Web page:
Commercial property tax in the UK: business rates and rating appeals

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Purpose The purpose of this paper is to investigate the impact of the introduction of the business rates retention scheme (BRRS) in England which transferred financial liability for backdated appeals to LAs. Under the original scheme, business rates revenue, mandatory relief and liability for successful appeals is spilt 50/50 between central government and local government which both share the rewards of growth and bear the risk of losses. Design/methodology/approach The research adopts a microanalysis approach into researching local government finance, conducting a case study of Leeds, to investigate the impact of appeals liability and reveal disparities in impact, through detailed examination of multiple perspectives in one of the largest cities in the UK. Findings The case study reveals that Leeds, despite having a buoyant commercial economy driven by retail and service sector growth, has been detrimentally impacted by BRRS as backdated appeals have outweighed uplift in business rates income. Fundamentally BRRS is not a “one size fits all” model – it results in winners and losers – which will be exacerbated if local authorities get to keep 100 per cent of their business rates from 2020. Research limitations/implications LAs’ income is more volatile as a consequence of both the rates retention and appeals liability aspects of BRRS and will become more so with the move to 100 per cent retention and liability. Practical implications Such volatility impairs the ability of local authorities to invest in growth at the same time as providing front line services over the medium term – precisely the opposite of what BRRS was intended to do. It also incentivises the construction of new floorspace, which generates risks overbuilding and exacerbating over-supply. Originality/value The research reveals the significant impact of appeals liability on LAs’ business rates revenues which will be compounded with the move to a fiscally neutral business rates system and 100 per cent business rates retention by 2020.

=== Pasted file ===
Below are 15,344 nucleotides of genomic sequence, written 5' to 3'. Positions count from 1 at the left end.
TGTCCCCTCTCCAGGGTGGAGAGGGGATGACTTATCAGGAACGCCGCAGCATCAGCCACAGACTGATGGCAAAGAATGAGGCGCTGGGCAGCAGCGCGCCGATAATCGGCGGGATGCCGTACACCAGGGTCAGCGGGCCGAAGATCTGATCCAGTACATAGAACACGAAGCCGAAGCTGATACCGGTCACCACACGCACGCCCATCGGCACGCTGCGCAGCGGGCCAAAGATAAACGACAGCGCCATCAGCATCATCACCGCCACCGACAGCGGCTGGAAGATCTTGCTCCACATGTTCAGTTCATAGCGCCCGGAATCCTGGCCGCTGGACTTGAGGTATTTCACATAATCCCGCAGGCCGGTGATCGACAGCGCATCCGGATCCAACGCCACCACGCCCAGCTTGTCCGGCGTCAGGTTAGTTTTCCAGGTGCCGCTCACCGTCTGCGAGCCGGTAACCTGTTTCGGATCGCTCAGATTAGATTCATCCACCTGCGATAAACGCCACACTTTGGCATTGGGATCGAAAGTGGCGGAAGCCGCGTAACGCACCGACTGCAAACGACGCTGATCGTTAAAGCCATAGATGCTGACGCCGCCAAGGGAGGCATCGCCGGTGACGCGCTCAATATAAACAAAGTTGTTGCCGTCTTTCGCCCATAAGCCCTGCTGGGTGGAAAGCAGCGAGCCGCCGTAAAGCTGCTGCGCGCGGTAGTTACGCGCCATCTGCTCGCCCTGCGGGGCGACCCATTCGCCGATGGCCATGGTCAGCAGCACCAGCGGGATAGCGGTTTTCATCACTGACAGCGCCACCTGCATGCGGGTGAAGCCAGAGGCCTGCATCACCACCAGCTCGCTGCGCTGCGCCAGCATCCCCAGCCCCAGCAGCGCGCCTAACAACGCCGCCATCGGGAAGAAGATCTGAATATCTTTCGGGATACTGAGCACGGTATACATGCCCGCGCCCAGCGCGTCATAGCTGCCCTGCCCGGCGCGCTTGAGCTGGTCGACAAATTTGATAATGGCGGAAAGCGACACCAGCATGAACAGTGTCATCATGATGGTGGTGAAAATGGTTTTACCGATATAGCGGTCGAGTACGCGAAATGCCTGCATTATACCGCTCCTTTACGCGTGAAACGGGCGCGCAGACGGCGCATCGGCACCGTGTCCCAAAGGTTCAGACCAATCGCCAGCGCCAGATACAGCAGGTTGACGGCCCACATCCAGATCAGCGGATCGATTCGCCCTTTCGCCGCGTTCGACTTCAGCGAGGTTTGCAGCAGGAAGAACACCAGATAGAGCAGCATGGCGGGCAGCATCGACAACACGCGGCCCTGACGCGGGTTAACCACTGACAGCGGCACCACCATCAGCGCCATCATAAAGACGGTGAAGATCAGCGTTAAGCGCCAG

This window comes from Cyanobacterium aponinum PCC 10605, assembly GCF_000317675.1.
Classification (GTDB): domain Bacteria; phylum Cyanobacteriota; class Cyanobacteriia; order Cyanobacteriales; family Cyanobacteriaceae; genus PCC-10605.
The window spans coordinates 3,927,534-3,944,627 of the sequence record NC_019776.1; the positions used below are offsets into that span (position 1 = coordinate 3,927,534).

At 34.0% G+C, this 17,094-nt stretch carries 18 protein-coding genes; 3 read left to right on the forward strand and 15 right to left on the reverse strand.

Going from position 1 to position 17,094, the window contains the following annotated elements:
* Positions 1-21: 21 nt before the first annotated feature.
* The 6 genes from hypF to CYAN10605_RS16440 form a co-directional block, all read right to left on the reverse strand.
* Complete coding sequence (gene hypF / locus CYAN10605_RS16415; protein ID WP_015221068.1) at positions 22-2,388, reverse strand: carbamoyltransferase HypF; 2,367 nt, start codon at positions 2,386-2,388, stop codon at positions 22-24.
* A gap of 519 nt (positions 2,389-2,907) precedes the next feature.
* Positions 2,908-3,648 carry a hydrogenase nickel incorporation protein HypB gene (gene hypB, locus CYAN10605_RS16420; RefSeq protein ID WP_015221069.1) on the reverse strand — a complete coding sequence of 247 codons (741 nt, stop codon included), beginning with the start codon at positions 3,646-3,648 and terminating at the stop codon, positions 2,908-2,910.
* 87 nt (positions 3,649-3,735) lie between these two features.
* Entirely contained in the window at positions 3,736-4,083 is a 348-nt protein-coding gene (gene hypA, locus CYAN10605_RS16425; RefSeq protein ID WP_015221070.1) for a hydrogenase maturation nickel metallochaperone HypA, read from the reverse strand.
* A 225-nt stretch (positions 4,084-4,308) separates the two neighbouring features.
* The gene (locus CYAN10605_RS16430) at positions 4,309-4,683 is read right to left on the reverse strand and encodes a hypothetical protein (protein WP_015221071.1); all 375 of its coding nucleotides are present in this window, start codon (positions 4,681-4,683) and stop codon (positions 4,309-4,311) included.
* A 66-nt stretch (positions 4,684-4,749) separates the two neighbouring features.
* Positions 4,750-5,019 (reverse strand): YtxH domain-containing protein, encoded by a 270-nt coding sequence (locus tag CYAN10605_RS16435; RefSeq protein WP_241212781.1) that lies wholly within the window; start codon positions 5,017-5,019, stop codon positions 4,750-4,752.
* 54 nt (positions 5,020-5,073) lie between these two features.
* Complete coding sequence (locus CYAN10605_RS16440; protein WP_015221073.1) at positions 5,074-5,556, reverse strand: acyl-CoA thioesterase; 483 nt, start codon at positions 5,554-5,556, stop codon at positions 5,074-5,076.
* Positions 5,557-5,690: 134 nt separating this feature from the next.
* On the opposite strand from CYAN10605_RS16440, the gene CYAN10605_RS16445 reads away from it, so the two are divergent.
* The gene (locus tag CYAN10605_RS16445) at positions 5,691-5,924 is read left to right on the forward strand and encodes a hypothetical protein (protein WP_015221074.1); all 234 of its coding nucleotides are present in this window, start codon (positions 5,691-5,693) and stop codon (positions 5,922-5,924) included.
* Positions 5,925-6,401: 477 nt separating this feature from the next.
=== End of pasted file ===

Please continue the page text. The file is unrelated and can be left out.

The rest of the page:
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... The academic and policy inquiry has focused on England (Amin-Smith and Greenhalgh et al., 2016;Muldoon-Smith and Greenhalgh, 2015), as local retention was adopted in 2013, thus initiating research related to the effects on local government finance. The approach in England, part of the far-reaching local financing agenda, started in 2012-13, with a 50% NDR retention scheme alongside tariffs or top-ups for councils' budgets, and has developed since, with several 100% retention pilots already in operation . ...
... The retention in effect breaks the link between business rates and the RSG. However, evidence shows that the English scheme has exposed the council budgets to additional variability on both the upside and the downside, leading to winners and losers (Greenhalgh et al., 2016;Muldoon-Smith and Greenhalgh, 2015). Moreover, since 2011, in practical terms, the councils in Scotland retain the whole amount of business rates income they generate. ...
... Primarily, it is the first in-depth investigation of the business rates system in Wales, which currently presents crucial differences with England and Scotland. Further, most studies in retention of business rates in the UK have sought to evaluate the impact of policy changes that have been already adopted (Amin-Smith and Greenhalgh et al., 2016;Mor and Sandford, 2017;Muldoon-Smith and Greenhalgh, 2015). This paper adds to this literature by studying the potential impacts of a future retention of NDR by the Welsh councils, responding to calls of the National Audit Office (2017) for an ex ante evaluation of the NDR system changes' implications. ...
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The shape of local government finance in the United Kingdom is changing. The UK Government has been promoting fiscal devolution in the context of austerity following the 2007 global economic crisis. Consequently, local government finance is becoming an increasingly important issue. According to the current regulation, the revenues from business rates, a local tax on non-domestic properties, are pooled to the Welsh Government and then redistributed to the councils, based on their adult population. In the context of fiscal devolution, and following England and Scotland, which adopted retention of business rates income, the discussion for the local retention of business rates revenues in Wales is topical. This paper looks at the organisation of the current business rates system in Wales and the impacts of a potential local retention. It provides a rigorous review of the current state of business rates scheme and the features of the councils according to the net difference between business rates, settlements and contributions. The findings suggest that the current system financially backs the economically disadvantaged Welsh councils, whereas a local retention of business rates income would possibly polarise the uneven allocation of local funding.